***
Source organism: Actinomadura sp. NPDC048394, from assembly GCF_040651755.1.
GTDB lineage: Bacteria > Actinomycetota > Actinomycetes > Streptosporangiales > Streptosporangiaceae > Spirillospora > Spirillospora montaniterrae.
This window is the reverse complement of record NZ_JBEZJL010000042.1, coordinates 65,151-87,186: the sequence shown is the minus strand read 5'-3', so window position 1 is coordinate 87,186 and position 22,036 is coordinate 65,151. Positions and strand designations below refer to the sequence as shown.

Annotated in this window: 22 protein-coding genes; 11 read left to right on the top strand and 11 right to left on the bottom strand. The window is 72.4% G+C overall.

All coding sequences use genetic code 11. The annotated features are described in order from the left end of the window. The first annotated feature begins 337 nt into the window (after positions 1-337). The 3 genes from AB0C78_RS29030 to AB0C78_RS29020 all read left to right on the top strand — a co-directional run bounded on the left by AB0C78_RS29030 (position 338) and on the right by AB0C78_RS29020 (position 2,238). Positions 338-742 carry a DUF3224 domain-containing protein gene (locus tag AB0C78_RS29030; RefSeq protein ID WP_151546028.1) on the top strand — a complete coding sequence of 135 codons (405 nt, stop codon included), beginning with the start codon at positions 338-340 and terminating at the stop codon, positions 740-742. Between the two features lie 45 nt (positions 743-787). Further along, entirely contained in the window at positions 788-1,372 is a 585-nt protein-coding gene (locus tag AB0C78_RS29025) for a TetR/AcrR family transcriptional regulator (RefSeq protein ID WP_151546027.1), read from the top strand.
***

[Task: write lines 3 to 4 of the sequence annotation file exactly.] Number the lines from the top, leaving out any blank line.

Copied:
This window is the reverse complement of record NZ_JBEZJL010000042.1, coordinates 65,151-87,186: the sequence shown is the minus strand read 5'-3', so window position 1 is coordinate 87,186 and position 22,036 is coordinate 65,151. Positions and strand designations below refer to the sequence as shown.

Annotated in this window: 22 protein-coding genes; 11 read left to right on the top strand and 11 right to left on the bottom strand. The window is 72.4% G+C overall.